But if the UK produces more pigs to yield those cuts, it will also mean more shoulders and offal to sell. Unless demand for these could be boosted on the UK market, it may not be economical.
The sheepmeat sector is further hampered by seasonality of supply. While it is 92% self-sufficient, this masks the fact that there is a supply deficit in the first half of the year and a surplus in the second half.
Making inroads into import displacement is also affected by declining lamb consumption.
UK self-sufficiency red meat
- Beef 76%
- Sheepmeat 92%
- Pigmeat 54%
The OECD-FAO projects global meat production to grow by 11% by 2026 from about 317m tonnes in 2017.
Almost three-quarters of that growth will come from developing countries – mainly China, which benefits from economies of scale and Brazil, which has abundant resources and a devalued currency.
Overall the UK is a producer of high-quality, high-priced goods and so lacks competitiveness against North and South America, Australia and New Zealand, which are geared up to meet global customer demands with low-priced products.
The UK is also hampered by its relatively high land and labour costs while processing and supply chains are often fragmented, limiting competitiveness.
Countries with the greatest additional market share are likely to be low-cost producers – Brazil, USA, Argentina and India. China will also expand its output, displacing some import demand.
For UK suckler cow herds, costs are about twice as high as Australia, Brazil and the USA, according to the AHDB.
The UK costs are due to a smaller average herd size, resulting in proportionately higher labour costs. British farmers also invest more in machinery and buildings.
British costs are higher compared to other EU member states such as Ireland and France where many farmers work part-time and may have off-farm income. Irish and French farmers make greater use of forage and reduce machinery investment costs by relying more heavily on contractors.
Australia and New Zealand are expected to continue dominating the global market with their systems geared towards exports. Australia is already targeting the growing global halal market. But only China is expected to increase sheep production substantially.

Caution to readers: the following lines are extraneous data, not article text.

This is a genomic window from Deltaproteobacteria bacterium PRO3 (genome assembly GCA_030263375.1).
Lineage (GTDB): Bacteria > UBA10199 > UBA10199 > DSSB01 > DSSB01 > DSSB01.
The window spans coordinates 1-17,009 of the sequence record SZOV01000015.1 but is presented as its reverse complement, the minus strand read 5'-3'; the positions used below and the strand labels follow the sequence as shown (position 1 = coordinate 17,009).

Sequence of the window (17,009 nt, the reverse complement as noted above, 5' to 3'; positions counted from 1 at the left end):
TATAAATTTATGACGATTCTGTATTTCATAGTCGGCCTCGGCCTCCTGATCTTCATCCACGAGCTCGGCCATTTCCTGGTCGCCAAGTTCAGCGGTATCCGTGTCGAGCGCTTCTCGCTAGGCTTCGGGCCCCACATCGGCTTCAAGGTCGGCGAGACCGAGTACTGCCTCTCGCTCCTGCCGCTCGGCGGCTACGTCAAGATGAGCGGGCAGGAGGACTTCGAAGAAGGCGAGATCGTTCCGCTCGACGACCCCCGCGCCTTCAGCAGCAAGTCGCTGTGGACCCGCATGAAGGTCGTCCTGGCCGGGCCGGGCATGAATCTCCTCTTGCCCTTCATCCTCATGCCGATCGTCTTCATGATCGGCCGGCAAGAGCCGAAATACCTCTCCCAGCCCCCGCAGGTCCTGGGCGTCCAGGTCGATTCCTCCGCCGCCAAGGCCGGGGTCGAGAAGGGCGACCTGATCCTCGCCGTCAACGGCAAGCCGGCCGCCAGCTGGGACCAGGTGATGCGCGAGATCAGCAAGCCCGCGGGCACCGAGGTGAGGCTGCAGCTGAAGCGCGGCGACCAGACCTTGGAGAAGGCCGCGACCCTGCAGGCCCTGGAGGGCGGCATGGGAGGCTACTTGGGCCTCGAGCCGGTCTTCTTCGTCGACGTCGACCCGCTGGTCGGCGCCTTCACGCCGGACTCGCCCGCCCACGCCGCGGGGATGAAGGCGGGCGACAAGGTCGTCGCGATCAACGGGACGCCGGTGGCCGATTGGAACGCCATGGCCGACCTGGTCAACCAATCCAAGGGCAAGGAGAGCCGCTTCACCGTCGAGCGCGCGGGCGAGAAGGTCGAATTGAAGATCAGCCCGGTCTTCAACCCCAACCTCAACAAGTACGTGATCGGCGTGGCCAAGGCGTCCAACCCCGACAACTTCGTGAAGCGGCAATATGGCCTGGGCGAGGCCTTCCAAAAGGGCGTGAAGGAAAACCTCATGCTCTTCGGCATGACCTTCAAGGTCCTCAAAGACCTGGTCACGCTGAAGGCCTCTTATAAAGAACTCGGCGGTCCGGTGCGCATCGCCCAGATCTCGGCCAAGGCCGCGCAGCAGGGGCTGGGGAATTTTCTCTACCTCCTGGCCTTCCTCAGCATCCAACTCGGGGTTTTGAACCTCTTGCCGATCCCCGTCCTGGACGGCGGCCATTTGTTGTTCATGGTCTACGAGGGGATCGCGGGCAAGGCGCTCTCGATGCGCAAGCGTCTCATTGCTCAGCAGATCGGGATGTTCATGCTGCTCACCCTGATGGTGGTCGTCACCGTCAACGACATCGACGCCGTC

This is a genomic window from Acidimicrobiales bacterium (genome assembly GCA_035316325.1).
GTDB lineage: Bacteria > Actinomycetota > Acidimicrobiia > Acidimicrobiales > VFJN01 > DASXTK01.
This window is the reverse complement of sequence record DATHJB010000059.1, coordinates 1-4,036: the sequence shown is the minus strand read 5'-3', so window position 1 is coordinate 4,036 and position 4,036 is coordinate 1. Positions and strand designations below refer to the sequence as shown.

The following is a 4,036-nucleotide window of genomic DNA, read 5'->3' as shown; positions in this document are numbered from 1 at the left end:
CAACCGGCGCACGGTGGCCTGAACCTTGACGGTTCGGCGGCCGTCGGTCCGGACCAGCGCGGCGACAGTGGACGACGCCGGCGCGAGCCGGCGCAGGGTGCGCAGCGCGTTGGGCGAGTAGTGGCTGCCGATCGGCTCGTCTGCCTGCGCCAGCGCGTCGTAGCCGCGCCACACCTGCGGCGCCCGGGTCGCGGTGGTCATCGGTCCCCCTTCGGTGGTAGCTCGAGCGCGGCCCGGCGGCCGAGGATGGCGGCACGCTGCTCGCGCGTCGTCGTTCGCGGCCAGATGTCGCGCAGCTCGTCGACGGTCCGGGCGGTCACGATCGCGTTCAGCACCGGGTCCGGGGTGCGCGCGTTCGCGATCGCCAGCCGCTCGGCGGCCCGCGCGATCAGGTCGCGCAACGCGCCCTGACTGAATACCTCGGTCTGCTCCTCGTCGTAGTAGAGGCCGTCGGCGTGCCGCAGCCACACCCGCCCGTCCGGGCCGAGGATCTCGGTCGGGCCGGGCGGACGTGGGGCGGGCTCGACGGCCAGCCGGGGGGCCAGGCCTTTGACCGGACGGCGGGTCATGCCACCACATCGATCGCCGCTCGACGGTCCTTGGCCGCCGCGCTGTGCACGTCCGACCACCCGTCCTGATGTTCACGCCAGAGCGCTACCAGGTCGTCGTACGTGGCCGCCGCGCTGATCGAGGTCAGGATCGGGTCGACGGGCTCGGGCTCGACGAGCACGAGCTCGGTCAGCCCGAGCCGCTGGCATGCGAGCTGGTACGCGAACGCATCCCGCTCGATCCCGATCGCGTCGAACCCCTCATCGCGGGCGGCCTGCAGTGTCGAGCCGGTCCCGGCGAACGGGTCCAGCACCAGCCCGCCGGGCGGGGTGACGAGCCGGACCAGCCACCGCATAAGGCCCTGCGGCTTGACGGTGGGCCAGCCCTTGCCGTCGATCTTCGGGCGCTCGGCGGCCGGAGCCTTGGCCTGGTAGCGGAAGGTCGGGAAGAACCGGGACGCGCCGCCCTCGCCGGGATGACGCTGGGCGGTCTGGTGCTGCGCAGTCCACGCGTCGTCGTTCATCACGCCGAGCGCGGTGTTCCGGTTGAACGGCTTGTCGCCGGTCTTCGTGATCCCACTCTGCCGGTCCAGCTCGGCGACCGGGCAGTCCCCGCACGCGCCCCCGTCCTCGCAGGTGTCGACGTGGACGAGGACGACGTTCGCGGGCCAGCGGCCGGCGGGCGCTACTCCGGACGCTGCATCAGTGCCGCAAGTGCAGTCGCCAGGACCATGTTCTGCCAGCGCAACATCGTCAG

In the UK sheep sector, costs are three times higher than Australia and New Zealand, which have more ewes managed per full-time labour unit. The antipodean countries also have lower requirements for machinery and buildings.
Meanwhile in Europe the UK’s major competitor, Ireland, has smaller farms, often worked on a part-time basis, with lower machinery costs.
The USA, Brazil, and the EU will be the UK’s fiercest competitors although European exports are projected to fall by 11% in the next decade. China is expected to continue as the biggest growing market, although its developing pig industry will limit this.
Pig production costs (average per kg deadweight)
The UK has some of the highest pig production costs of any country, for example 66% higher than the USA and Brazil. They are also up to 20% higher than those of other exporting countries of northern Europe.
The main reason for this is the lower number of pigs weaned per sow per year in both indoor and outdoor sow systems.
How can the UK compete?
The AHDB report suggests that future trade will depend on the UK’s long-term relationship and trade with the EU. I
It also adds that livestock producers could begin now to develop a different mindset that ditches notions of exports markets as product dumps and instead looks at how to compete.
To make this change it has suggested a nine-point action plan for the red meat sector.
- Assess production costs using benchmarking and other tools to work out whether we can compete
- Know our niches and exploit the UK’s quality, food safety, authenticity, provenance and welfare advantages
- Understand the consumer and routes to market by researching overseas markets and local customer preferences
- Maximise value by exporting products rather than carcasses
- Develop a dedicated export mindset. Invest for the long-term and plan exports to build market share and reputation rather than the current opportunistic approach of when the price is right
- Evaluate the potential for displacing imported product if exports are challenging and the UK imposes tariff barriers to match those of the EU
- Concentrate efforts on opening and maintaining market access
- Properly resource export certification and support
- Advocacy and promotion of the UK brand through the Great British Food Unit is essential